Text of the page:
CrossFit for Endurance: The “Fast” Road for the Long Haul

by Paula Jager FitnessComments: 13

crossfitCrossFit training was initially associated with the military, law enforcement personnel and firefighters – preparing them for the unknown and unknowable.

As of late, its popularity with the mainstream has soared giving John and Jane Q. Public the ability to face everyday life with confidence.  But what if your sport is somewhat specialized– you have a goal to run a half marathon, marathon, compete in a triathlon or distance cycling race.  Is this the right program for you?

I may attempt to share wisdom and ask you why would you want to do that but I will not allow my strength bias to not guide you in the best direction.  Such was the case when a long time client/friend of my mine–Michelle finally confessed (after it was all over FB) that she was going to run the New York City marathon for her 40th birthday.

But why I asked – you have come so far; you’re dead lifting twice your bodyweight, you have weighted pull ups and an awesome tight and muscular body–why would you want to do that to yourself?  She was determined and asked me to design her training program.  Realizing there was no talking her out of it, I wanted to have her do it right with the least amount of trauma to her body.

The traditional marathoner mentality that long, slow distance gets the job done is becoming a thing of the past. And let’s face the facts – the majority of distance runners are generally weak with burned out joints.  They have little power–most cannot jump onto a 12” box let alone do push ups and pull ups.  Many are suffering from chronic overuse injuries (plantar fasciitis, IT syndrome, runner’s knee etc) and they spend an excessive number of hours each week on their training.

Combining CrossFit with endurance focuses more on technique and strength work and less on traditional obsessive long-distance training.  I don’t care how far or how often you run; running slow will never help you get fast. Intensity is the largest determining factor.  This program will only take 6 — 8 hours a week and the results have been nothing short of phenomenal.

A simplified explanation of including CF training with endurance boils down to a few basic things. . .

  • Skill:  work on basic motor skills for your sport
  • Improve running mechanics/efficiency and/or swimming and cycling techniques
  • Strength train 2x a week for Max Effort (1 -3 reps) and 1x a week for Dynamic Effort (2-3 reps at 50 — 70% of your 1 rm with maximal speed (controlled) every 45 — 90s for 10-12 “sets”)
  • Add in metabolic conditioning < 10 mins on your ME days and >10 min on your DE days
  • If single sport run 3x a week:  short intervals (400 m and less), long intervals (800 m and > than) and a long run on the weekend or 3rd day (rarely if ever greater than 12 miles)
  • If multi sport (triathlon) swimming/cycling would be included in a similar format

You can see a sample program by CrossFit Endurance’s Brian McKenzie here http://running.competitor.com/files/2011/05/12-Week-CFE-Advanced-Training-Plan-master1.pdf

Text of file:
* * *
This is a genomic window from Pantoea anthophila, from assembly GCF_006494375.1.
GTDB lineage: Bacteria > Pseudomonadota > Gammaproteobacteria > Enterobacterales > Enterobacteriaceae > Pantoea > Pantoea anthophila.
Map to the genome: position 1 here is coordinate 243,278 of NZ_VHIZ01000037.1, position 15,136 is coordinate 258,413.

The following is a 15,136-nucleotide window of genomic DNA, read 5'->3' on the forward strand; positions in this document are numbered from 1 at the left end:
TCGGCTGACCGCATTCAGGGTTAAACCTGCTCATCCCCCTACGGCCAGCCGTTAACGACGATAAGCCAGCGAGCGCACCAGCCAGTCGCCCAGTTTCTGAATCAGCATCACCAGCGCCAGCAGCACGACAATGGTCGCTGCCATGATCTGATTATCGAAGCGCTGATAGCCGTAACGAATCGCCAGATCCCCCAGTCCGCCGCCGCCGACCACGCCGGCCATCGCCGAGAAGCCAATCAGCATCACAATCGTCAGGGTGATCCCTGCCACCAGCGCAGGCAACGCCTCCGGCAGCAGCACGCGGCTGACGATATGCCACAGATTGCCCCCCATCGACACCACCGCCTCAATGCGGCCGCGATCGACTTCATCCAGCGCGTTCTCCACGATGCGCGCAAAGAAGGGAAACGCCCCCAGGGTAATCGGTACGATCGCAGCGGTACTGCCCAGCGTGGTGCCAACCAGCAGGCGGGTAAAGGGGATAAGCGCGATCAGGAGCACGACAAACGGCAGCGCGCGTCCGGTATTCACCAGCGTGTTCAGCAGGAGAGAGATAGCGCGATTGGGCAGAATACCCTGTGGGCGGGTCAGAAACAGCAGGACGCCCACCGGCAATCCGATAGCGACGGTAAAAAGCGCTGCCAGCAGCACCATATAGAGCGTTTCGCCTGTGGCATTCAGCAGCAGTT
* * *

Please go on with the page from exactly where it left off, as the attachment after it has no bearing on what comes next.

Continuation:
Why is there no long, slow distance (LSD) in the program?  “Long slow distance” is solely aerobic in nature.  While it will increase cardiovascular function, better fat utilization, greater capillarization and increase mitochondrial growth it also has several drawbacks.  Such as decreased strength and muscle mass, decreased power, speed, anaerobic capacity and testosterone levels.  Not to mention it is very time consuming.  It is obvious the drawbacks overpower the limited benefits.

The anaerobic/sprint/speed work has the following benefits and drawbacks.  Benefits include increased cardiovascular function, decreased body fat, increased muscle mass, strength, power and speed and increased anaerobic capacity.  The drawback is intensity can speed up overtraining so strict attention must be paid to recovery. The stamina replaces the LSD or aerobic training.  The adaptations caused by anaerobic training are similar to the traditional high volume endurance training but at much lower training volumes.

Isn’t this specificity–the very thing CF is not supposed to do?  Yes to a degree it is but I view it as taking a great program (CrossFit) for General Physical Preparedness and adapting it to a more specific goal.  It’s shifting the emphasis to the endurance aspect without negating or ignoring strength, power and speed.  What we end up with is a winning combination for those seeking to train for a distance event to the best of their abilities without losing other aspects of fitness and avoiding overuse injuries.

About the Author

Paula Jager CSCS and Level 1 CrossFit and CF Nutrition Certified is the owner of CrossFit Jaguar.

Her exercise and nutrition programs yield life changing results

www.crossfitjaguar.com

paula@jaguarfit.com

 

 

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